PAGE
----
Like many things, fats come in and out of fashion
In 1614, Giacomo Castelvetro, an Italian kitchen gardener living in England, described how he would make a salad: “turn the salad well with your hands, until every leaf is coated in [olive] oil. The Mediterranean diet was by then well-established in Italy but it wasn’t until the 20th century that scientists showed that it had health benefits including lower levels of heart disease.
Today, Moroccan argan oil (from the argan tree) is gaining a reputation as a cure-all for hair and skin problems, with at least equal heart benefits to olive oil, although there’s not yet much evidence to back up the claims.
Palm oil, which is used in products from biscuits to fabric softener, is falling out of favour due to the devastating impact that the industry has on rainforests (see ‘Ethical aspects of fat’ for more on this topic).
In recent years, concerns have been raised about the chemical changes that occur when fats and oils are used for frying. When oils are heated repeatedly to high temperatures, as in deep fat fryers, trans fats and other harmful compounds are produced. However, scientists have not yet been able to provide solid evidence of links between re-used frying oils and specific health conditions.Lead image:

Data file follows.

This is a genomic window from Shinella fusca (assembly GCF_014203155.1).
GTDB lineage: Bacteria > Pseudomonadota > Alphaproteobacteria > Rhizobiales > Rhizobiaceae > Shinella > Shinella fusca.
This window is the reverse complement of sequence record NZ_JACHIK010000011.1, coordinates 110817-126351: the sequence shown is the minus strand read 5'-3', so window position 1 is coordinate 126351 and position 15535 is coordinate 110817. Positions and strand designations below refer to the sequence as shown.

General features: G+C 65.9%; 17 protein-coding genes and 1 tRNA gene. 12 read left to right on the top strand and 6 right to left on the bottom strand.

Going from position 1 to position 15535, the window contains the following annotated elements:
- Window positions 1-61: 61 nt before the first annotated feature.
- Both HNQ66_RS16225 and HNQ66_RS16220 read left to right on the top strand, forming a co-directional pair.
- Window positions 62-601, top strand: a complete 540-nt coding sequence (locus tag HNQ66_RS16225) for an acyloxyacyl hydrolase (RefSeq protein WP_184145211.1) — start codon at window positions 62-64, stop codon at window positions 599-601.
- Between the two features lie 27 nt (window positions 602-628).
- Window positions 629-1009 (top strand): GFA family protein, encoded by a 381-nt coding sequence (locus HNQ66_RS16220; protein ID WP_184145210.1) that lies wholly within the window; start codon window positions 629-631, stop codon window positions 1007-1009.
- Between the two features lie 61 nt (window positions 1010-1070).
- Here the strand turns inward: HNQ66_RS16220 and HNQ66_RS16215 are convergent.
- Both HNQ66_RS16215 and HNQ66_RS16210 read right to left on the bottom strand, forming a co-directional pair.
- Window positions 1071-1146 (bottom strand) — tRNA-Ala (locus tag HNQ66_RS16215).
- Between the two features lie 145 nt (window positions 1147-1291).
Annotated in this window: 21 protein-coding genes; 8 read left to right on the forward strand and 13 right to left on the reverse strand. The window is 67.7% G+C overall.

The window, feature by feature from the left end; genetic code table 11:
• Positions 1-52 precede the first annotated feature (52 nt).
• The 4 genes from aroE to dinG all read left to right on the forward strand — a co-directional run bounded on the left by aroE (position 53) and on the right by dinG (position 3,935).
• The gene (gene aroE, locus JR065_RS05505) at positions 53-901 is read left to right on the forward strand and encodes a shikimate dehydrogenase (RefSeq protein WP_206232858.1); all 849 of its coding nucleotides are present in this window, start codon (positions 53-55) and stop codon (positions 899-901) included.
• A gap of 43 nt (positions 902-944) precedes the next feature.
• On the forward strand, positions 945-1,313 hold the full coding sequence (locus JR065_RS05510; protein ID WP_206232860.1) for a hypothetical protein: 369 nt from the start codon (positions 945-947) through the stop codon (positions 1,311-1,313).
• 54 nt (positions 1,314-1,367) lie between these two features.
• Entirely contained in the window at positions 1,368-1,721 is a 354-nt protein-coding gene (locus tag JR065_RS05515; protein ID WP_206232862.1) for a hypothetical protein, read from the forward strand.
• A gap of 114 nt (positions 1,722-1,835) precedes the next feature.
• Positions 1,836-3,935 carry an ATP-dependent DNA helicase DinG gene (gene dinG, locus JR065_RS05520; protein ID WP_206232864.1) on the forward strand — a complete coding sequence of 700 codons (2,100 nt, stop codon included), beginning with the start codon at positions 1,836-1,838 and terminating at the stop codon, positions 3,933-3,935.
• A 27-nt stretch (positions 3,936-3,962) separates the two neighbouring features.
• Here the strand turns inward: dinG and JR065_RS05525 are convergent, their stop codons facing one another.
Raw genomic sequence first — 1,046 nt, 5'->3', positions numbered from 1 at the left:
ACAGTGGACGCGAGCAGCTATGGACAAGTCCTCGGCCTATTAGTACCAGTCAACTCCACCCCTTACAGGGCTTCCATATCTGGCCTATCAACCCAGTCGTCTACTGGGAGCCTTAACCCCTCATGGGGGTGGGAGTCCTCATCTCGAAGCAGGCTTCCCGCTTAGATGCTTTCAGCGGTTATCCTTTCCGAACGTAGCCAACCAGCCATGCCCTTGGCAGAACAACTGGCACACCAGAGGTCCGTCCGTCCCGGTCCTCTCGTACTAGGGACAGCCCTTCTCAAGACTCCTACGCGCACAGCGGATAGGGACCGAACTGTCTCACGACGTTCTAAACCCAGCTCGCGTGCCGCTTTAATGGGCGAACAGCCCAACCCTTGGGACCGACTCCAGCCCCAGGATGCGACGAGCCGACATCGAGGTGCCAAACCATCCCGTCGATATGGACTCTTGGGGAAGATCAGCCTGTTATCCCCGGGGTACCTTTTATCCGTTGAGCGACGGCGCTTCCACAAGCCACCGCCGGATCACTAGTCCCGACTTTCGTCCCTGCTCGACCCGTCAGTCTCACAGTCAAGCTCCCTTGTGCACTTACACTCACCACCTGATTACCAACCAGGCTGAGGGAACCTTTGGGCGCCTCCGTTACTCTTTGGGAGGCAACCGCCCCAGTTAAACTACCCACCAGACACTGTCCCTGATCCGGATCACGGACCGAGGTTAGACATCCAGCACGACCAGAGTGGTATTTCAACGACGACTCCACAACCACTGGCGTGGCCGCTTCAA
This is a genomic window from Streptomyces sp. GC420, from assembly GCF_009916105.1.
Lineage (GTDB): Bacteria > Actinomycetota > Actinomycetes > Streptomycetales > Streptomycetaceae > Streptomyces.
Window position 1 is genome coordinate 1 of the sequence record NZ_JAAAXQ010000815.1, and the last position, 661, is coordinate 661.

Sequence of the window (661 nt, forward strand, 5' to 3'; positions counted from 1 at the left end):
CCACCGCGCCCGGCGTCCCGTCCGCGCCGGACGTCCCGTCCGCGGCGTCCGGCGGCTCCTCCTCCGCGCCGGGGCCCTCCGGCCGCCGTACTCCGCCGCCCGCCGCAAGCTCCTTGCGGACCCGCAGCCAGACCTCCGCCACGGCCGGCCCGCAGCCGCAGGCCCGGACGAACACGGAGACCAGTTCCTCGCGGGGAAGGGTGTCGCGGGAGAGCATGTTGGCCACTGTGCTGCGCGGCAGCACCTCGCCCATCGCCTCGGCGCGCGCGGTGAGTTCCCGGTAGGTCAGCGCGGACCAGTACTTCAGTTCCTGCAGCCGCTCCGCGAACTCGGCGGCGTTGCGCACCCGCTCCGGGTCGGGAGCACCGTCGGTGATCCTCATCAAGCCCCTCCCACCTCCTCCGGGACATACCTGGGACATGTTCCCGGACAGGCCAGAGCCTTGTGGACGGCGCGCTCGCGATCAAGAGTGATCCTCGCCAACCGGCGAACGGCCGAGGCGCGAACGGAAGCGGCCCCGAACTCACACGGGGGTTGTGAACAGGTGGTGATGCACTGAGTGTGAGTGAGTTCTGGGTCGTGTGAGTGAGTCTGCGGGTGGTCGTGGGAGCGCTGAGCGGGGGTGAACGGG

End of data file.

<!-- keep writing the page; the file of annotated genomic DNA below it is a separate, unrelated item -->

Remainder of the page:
mhobl/Flickr CC BY NC
- Possible adverse effects of frying with vegetable oils (2015)
- Information on Giacomo Castelvetro, from ‘Virgin Territory: Exploring the world of olive oil’ by NH Jenkins
- An overview of ‘The Fruits, Herbs and Vegetables of Italy’ by G Castelvetro
- The Mediterranean diet: health, science and society (2015)
- Wall Street Journal: Hard nut to crack – beauty and antioxidant oil
- Independent: The guilty secrets of palm oil – are you unwittingly contributing to the devastation of the rain forests?
- Fatty fads PDF [PDF 93KB]